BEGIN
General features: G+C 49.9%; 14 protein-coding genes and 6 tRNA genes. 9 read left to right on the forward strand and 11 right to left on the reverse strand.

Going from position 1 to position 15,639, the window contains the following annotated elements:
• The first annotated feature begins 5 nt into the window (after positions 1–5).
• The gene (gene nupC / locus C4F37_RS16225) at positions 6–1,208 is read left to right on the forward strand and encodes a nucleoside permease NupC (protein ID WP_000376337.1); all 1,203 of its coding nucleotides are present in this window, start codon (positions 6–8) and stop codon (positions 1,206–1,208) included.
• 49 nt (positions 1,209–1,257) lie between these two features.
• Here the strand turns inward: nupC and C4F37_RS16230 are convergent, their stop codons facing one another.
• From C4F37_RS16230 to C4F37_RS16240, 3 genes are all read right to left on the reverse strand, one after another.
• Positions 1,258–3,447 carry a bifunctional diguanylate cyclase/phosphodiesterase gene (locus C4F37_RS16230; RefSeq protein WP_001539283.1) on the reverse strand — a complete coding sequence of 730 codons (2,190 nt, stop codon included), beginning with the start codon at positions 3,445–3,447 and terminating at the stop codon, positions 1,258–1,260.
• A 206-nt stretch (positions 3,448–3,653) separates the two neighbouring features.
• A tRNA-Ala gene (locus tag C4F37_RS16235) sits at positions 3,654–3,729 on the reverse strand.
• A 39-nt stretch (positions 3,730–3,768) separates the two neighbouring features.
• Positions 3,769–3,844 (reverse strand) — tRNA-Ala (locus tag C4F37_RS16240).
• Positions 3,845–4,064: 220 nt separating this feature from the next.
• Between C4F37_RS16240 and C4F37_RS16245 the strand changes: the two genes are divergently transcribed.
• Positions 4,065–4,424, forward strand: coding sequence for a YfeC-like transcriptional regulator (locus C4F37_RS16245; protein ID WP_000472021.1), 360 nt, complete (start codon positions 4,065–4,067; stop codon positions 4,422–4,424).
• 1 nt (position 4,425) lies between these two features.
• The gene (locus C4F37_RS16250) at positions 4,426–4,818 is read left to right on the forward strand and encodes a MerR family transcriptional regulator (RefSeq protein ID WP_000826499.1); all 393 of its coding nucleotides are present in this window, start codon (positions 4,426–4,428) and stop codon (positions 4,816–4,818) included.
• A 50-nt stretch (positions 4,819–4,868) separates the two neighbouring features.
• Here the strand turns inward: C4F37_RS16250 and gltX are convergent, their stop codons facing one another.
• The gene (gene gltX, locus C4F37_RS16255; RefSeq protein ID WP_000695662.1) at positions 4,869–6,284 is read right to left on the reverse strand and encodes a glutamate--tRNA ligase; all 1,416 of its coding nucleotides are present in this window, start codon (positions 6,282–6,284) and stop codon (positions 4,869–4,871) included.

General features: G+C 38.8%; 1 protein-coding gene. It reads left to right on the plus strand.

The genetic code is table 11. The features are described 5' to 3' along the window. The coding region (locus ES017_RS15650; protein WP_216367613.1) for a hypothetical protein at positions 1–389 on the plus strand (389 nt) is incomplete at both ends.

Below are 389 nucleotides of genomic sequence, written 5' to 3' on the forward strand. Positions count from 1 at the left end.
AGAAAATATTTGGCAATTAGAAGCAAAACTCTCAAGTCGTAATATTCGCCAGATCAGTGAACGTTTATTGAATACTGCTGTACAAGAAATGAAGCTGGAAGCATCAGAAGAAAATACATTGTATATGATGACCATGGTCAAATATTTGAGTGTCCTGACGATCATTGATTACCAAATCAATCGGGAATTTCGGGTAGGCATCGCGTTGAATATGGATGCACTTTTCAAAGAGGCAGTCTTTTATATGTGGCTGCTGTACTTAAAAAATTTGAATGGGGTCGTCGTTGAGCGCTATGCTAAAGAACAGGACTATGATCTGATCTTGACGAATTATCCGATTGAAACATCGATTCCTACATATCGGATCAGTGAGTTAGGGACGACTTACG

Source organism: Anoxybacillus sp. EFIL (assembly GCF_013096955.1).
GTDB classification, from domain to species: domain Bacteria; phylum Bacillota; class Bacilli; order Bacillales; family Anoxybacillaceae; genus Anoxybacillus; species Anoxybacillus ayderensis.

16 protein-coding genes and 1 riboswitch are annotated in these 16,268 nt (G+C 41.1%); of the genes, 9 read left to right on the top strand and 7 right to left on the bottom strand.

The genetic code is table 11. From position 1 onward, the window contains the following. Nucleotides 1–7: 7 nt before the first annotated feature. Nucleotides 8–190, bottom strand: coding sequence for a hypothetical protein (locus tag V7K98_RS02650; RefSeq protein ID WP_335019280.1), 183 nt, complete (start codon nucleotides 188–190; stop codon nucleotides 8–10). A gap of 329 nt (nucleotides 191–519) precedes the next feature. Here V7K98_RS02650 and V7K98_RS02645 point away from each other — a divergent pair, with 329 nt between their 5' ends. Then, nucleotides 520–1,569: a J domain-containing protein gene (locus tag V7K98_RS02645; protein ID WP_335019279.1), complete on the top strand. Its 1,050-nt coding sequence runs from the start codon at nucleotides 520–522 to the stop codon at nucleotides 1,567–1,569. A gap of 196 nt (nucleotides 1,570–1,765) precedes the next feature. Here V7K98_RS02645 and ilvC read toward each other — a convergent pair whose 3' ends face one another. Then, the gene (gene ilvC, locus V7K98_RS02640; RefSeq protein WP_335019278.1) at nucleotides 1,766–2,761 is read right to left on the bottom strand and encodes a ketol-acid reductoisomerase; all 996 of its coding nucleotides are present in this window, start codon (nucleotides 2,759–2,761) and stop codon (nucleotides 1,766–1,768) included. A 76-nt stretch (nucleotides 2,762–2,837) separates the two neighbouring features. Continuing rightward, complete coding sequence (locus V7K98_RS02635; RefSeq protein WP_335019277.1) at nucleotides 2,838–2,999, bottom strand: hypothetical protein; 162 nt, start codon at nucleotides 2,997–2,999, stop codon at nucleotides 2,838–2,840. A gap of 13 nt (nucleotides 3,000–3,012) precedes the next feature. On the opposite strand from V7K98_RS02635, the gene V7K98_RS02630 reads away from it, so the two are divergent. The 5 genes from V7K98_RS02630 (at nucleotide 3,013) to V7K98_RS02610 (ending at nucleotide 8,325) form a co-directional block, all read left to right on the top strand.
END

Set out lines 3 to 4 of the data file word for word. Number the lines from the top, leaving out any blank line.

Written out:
• The first annotated feature begins 5 nt into the window (after positions 1–5).
• The gene (gene nupC / locus C4F37_RS16225) at positions 6–1,208 is read left to right on the forward strand and encodes a nucleoside permease NupC (protein ID WP_000376337.1); all 1,203 of its coding nucleotides are present in this window, start codon (positions 6–8) and stop codon (positions 1,206–1,208) included.